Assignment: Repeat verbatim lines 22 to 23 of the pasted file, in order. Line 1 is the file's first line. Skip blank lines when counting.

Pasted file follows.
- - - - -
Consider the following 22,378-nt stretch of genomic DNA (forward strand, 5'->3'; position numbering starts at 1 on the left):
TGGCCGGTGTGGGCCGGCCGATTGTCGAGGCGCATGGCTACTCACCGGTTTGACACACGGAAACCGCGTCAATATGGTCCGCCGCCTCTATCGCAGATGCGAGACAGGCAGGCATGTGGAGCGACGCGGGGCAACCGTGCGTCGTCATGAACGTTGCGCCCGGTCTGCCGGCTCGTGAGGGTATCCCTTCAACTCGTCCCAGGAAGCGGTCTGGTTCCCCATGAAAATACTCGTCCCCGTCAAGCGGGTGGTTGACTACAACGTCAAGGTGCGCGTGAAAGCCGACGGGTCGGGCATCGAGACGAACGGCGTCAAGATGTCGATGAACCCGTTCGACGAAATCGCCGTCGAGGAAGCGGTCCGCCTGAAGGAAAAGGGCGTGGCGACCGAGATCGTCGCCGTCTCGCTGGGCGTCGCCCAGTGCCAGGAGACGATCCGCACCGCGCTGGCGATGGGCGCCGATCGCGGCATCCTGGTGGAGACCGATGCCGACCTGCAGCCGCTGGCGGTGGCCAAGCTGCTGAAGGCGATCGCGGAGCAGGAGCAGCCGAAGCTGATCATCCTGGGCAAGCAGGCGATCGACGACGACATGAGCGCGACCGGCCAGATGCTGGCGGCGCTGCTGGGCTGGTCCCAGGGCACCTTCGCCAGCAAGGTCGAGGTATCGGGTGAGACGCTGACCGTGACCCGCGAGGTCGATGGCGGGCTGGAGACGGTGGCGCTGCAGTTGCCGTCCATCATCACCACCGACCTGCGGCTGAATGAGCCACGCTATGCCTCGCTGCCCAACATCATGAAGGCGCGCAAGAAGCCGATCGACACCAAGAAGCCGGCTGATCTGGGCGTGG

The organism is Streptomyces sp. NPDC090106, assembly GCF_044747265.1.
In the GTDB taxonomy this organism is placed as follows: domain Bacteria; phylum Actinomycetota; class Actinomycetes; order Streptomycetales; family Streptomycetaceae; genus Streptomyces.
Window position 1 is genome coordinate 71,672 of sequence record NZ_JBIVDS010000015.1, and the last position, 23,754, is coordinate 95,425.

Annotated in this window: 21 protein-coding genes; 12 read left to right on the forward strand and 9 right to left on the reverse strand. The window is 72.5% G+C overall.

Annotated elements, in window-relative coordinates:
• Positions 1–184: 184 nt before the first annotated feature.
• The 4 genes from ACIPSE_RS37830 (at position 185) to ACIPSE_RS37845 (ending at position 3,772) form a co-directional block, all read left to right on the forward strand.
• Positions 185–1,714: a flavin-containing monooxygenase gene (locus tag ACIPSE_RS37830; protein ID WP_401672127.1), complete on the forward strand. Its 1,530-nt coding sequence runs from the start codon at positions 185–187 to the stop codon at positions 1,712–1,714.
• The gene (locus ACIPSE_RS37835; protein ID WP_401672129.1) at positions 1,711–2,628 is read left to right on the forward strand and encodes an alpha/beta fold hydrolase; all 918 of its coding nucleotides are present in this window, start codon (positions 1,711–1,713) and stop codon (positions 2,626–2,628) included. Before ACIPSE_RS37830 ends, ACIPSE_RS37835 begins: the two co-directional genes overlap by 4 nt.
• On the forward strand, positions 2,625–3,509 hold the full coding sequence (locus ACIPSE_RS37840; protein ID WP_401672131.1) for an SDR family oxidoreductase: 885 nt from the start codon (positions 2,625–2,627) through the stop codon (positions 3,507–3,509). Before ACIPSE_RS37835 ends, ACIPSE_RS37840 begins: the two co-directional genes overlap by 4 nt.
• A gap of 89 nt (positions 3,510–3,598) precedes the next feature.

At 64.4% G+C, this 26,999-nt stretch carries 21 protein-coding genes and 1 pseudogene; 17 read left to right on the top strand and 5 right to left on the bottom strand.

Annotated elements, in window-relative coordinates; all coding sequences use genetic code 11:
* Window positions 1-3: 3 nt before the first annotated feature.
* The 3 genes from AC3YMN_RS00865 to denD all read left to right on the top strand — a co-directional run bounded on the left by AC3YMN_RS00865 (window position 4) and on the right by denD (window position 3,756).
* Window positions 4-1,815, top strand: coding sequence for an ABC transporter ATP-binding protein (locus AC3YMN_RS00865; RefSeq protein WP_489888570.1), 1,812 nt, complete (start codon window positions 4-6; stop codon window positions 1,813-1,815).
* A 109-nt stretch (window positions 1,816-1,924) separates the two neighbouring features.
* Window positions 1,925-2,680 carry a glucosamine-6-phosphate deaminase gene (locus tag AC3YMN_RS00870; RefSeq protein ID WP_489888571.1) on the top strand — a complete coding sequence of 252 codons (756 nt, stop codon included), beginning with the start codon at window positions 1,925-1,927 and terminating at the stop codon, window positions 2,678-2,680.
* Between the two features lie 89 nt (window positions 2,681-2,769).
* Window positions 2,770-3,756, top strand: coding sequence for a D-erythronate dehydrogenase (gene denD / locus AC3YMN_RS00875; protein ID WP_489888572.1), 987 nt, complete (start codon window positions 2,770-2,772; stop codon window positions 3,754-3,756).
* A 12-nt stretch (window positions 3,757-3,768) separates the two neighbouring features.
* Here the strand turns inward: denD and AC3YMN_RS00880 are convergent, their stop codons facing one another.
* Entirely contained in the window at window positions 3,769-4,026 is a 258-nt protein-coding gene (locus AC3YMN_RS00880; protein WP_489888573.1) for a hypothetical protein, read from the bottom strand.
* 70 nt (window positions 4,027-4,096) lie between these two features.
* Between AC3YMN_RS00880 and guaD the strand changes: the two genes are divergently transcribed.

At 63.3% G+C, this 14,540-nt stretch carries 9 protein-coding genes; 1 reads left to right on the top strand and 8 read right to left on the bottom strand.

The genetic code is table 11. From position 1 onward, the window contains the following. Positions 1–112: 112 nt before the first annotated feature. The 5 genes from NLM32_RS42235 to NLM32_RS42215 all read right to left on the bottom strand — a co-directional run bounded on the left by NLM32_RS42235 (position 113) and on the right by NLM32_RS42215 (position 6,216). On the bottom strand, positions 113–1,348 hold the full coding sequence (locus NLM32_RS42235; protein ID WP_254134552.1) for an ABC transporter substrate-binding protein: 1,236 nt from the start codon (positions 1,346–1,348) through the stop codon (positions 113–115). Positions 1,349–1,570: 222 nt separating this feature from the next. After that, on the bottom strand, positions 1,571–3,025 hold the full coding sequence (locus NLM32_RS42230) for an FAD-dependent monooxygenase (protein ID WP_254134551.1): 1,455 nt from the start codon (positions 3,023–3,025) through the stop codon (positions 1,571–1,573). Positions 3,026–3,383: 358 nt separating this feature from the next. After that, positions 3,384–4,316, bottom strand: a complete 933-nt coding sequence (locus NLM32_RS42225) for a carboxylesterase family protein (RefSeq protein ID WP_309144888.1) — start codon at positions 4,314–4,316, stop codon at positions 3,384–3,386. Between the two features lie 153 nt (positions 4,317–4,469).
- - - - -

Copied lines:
* Window positions 2,770-3,756, top strand: coding sequence for a D-erythronate dehydrogenase (gene denD / locus AC3YMN_RS00875; protein ID WP_489888572.1), 987 nt, complete (start codon window positions 2,770-2,772; stop codon window positions 3,754-3,756).
* A 12-nt stretch (window positions 3,757-3,768) separates the two neighbouring features.